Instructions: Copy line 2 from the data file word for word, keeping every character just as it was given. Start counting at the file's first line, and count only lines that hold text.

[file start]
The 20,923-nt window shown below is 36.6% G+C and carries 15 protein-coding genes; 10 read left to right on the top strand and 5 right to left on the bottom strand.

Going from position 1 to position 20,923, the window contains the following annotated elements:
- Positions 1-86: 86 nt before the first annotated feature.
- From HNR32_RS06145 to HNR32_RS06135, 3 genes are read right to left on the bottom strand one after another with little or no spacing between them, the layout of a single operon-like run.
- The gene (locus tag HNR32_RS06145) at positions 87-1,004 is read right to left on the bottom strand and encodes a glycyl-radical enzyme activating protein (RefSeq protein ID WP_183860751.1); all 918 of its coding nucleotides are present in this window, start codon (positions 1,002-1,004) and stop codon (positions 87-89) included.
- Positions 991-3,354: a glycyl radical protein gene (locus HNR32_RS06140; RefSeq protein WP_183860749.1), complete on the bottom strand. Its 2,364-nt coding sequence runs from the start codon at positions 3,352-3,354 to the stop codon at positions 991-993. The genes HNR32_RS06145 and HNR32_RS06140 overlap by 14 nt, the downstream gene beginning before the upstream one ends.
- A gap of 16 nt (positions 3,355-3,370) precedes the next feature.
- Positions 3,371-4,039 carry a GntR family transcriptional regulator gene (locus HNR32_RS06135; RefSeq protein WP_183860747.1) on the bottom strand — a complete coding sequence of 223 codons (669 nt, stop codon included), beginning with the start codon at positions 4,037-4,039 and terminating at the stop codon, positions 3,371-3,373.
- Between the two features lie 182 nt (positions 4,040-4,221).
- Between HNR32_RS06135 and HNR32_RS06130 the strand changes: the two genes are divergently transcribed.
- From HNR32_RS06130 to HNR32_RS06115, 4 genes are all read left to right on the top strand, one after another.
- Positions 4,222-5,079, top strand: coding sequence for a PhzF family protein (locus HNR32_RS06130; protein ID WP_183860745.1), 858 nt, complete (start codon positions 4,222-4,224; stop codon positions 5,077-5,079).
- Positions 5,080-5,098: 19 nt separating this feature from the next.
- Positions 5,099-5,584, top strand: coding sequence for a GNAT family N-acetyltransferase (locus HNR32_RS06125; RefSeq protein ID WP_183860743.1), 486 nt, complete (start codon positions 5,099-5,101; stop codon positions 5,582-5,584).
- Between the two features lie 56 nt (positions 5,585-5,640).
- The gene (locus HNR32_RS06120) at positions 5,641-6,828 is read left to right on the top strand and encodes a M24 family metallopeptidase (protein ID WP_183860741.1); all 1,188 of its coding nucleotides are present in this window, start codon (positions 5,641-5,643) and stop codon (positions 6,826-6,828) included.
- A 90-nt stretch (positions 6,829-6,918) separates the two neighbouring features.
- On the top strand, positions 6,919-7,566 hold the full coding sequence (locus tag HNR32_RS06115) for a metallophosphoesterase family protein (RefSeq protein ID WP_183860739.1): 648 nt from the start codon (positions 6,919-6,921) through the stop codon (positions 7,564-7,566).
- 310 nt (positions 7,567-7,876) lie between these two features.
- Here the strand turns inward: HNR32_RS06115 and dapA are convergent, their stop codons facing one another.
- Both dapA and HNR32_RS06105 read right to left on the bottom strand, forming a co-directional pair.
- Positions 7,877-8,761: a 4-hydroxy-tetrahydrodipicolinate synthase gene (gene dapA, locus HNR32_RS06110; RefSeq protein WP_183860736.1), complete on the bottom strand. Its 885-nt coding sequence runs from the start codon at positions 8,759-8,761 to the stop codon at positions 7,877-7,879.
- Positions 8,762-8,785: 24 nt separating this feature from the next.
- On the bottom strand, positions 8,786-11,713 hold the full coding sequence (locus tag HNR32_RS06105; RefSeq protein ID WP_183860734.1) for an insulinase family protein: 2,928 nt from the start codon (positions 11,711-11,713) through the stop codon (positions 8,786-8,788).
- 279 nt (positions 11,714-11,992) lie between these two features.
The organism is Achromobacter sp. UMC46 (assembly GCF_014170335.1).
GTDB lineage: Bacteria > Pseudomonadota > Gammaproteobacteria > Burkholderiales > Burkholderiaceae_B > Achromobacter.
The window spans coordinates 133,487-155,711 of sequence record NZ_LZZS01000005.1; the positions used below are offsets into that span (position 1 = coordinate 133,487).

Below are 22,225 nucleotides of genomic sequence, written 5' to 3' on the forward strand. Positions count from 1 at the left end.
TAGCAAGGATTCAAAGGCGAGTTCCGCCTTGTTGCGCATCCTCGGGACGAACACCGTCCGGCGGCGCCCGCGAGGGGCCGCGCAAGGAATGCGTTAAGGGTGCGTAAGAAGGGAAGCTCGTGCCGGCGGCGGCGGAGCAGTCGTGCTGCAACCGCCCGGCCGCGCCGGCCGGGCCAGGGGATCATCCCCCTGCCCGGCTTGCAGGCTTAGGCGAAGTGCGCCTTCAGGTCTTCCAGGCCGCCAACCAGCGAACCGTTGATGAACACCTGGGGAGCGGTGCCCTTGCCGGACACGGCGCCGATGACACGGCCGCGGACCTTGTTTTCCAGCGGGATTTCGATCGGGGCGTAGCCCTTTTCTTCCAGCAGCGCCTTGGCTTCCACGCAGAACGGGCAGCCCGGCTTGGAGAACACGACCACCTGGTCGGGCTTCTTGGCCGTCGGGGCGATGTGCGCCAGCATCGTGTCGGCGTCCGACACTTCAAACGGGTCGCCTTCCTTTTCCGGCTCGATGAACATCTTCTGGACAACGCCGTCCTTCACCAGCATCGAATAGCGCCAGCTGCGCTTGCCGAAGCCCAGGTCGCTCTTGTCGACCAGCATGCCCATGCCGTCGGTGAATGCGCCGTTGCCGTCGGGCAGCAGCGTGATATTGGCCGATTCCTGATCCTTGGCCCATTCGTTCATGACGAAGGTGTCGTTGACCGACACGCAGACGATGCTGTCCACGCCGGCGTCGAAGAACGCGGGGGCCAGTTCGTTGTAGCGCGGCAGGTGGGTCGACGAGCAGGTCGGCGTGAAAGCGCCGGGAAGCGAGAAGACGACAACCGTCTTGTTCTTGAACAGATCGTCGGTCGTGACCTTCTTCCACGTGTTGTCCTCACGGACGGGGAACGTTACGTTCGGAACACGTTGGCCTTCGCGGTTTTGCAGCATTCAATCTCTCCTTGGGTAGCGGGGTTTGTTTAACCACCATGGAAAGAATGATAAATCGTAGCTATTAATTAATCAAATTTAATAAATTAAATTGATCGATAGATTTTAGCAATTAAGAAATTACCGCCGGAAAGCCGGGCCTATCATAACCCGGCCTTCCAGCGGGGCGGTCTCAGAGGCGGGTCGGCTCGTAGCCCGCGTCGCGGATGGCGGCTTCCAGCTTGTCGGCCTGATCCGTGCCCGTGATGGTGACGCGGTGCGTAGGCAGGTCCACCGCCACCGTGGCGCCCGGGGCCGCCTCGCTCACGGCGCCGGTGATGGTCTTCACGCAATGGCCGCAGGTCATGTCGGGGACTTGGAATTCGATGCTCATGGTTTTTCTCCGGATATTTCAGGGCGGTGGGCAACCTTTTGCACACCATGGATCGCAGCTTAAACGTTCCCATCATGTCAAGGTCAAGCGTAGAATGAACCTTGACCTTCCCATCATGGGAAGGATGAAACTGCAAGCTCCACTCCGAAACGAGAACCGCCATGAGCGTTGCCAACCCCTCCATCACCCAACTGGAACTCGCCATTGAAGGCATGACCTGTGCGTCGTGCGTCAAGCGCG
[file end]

Going from position 1 to position 20,923, the window contains the following annotated elements: